Law No. 206-FZ came into force on January 1, 2013.

The property tax

On November 29, 2012, the RF President signed Federal Law No. 202-FZ on Amendment of Part Two of the RF Tax Code (“Law No. 202-FZ”). Law No. 202-FZ has broadened the list of property which is not regarded as attracting the property tax. An important novel – movable property accepted for accounting as fixed assets from January 2013 is not subject to the property tax. The novel will have a positive effect for transactions with movable property (e.g., contracts for leasing of movable property), because it decreases  the total tax burden for the parties to such transactions. Law No. 202-FZ allows the constituents of the Russian Federation not to establish tax rates in laws which put in force the property tax. In such a case the marginal rates set forth in Article 380(1) and Article 380(3) of the Tax Code will apply. Under the general rule, the marginal rate is 2.2%.

Law No. 202-FZ came into force on January 1, 2013.

The transportation tax

Law No. 202-FZ allows the constituents of the Russian Federation not to establish tax rates in laws which put in force the transportation tax. In such a case the tax is imposed at the marginal rates set forth in Article 361(1) of the Tax Code.

Law No. 202-FZ came into force on January 1, 2013.

The land tax

Law No. 202-FZ allows municipal assemblies (Moscow and St. Petersburg) not to establish tax rates in laws and regulations which put in force the land tax. In such a case the tax is imposed at the marginal rates set forth in Article 394(1) of the Tax Code. Under the general rule, the marginal rate is 1.5%.

Law No. 202-FZ came into force on January 1, 2013.

The Protocol amending the Double Tax Treaty between Russia and Luxembourg

On December 30, 2012, the RF President signed Federal Law No. 301-FZ which ratified the Protocol of November 21, 2011 (the “Protocol”) significantly amending the Double Tax Treaty between Luxembourg and Russia, dated June 28, 1993 (the “Treaty”). The Protocol broadens the provisions concerning exchange of information between the tax authorities of Russia and Luxembourg. The amended Article 26 “Exchange of Information” of the Treaty stipulates that the state to which a corresponding request was sent should take measures for obtainment of the requested information even if it does not need such information itself. Provision of information may not be denied on the ground that it is in the possession of a private person (bank, trustee, etc.). That measure allows Russian tax authorities to receive effectively not only information already being in the possession of Luxembourgian tax authorities, but also any additional information which can be found through the latter’s active operations. The minimum tax rate applicable to dividends has been decreased from 10% to 5%. The term “dividends” has been revised to include, apart from income from shares, interest reclassified as dividends under national law (in respect of Russia such reclassification is done in accordance with Article 269(2)-(4) of the Tax Code), distributions on the shares of unit funds or similar collective forms of investment. After the effective date of the Protocol, income of a resident of one state from sale of shares over 50% of whose value is represented, directly or indirectly, by real estate located in the other state may be taxable in that other state. Consequently, income from sale of the shares of a company that owns real estate in Russia may be taxable in Russia. Taxation of “other income” has been changed. Now, such income is subject to taxation in the state of permanent residence of the income recipient. After the effective date of the Protocol, such income may also be taxable in the state of the income origin. The Protocol does not stipulate any transition periods for its provisions to come into force, unlike, e.g., the Protocol of October 7, 2010 to the Double Tax Treaty between Cyprus and Russia. This means that taxpayers will have limited time to prepare for the new tax treatment of cross-border payments between Russia and Luxembourg.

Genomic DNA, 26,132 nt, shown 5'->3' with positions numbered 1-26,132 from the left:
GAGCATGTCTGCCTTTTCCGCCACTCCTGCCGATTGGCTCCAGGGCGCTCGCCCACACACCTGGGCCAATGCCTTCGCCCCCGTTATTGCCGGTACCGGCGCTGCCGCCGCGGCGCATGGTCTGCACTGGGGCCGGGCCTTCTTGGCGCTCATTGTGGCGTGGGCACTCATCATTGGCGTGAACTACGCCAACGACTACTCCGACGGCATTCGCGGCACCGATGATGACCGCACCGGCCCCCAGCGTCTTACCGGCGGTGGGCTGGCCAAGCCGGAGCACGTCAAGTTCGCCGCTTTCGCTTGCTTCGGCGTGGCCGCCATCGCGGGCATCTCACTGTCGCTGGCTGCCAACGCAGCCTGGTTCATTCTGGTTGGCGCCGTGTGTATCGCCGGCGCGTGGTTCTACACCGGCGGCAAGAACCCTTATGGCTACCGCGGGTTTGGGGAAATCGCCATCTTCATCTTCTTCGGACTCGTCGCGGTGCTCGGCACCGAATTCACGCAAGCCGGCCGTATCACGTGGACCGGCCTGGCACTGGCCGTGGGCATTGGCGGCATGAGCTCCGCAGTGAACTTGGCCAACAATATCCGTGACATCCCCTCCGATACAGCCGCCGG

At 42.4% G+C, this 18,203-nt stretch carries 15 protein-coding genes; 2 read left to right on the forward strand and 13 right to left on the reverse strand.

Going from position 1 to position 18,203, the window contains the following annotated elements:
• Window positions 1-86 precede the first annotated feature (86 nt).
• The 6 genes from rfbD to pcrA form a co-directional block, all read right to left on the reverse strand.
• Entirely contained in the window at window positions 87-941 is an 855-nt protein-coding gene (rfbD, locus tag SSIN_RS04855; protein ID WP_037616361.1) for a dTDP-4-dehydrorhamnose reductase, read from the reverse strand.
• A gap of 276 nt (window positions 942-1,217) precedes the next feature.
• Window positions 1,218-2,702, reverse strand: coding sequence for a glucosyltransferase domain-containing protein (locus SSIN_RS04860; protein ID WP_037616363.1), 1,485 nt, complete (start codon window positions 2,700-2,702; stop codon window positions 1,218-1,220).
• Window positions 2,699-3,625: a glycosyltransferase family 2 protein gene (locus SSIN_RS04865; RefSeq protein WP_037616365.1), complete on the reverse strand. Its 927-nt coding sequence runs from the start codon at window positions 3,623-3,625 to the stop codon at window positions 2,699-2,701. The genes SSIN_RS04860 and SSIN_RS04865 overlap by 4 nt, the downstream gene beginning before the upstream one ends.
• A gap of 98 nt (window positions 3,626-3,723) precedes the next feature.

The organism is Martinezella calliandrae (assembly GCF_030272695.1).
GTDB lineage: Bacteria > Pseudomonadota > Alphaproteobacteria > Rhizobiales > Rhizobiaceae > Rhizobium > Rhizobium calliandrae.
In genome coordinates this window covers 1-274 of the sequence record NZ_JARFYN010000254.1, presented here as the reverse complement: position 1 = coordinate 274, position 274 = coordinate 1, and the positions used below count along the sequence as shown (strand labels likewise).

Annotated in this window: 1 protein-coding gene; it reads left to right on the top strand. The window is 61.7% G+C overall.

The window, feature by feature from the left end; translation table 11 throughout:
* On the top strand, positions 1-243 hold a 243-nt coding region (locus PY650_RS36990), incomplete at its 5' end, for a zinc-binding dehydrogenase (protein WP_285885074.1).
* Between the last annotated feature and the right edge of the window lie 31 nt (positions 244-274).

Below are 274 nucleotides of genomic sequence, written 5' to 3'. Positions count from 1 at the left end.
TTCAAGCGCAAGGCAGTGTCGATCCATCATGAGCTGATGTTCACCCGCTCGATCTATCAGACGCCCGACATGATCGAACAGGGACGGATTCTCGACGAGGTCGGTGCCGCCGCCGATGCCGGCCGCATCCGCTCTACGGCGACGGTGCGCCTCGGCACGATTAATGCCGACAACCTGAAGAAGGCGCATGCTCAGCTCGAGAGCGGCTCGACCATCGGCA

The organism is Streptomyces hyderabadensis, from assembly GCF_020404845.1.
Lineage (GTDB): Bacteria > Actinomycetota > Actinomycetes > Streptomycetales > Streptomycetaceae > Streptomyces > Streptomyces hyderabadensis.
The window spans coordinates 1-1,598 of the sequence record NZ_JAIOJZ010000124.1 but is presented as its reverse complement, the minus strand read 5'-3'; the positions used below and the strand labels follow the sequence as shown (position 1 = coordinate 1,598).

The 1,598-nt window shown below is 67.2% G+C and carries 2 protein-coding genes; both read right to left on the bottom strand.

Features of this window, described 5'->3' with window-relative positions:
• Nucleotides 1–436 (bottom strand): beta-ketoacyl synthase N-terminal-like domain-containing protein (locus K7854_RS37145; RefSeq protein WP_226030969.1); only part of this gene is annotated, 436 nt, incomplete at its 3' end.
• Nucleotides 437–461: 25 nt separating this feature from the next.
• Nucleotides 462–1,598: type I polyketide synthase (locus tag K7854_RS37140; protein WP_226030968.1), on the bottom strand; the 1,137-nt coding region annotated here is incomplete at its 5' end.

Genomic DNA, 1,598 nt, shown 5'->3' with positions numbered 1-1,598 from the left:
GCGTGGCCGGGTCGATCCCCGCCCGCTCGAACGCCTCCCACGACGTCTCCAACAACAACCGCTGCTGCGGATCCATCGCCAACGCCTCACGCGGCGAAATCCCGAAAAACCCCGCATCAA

As of December 30, 2012, the Protocol did not come into force.

Cyprus excluded from the list of offshore zones

On August 21, 2012, the RF Ministry of Finance issued Order No. 115n.
The list of foreign states recognized as offshore zones was determined by the Ministry of Finance in Order on Approval of the List of States and Territories Providing Preferential Tax Treatment and (or) Not Requiring Disclosure of Information on Financial Operations (Offshore Zones), dated November 13, 2007, No. 108n. Article 284(3)(1) of the Tax Code does not permit applying the 0% rate to dividends received by Russian organizations from residents of the foreign jurisdictions being on the list. The Order excludes Cyprus from the list of offshore zones. This makes possible to impose the profit tax at 0% on dividends received by Russian organizations from Cypriot companies.

The Order came into force on January 1, 2013.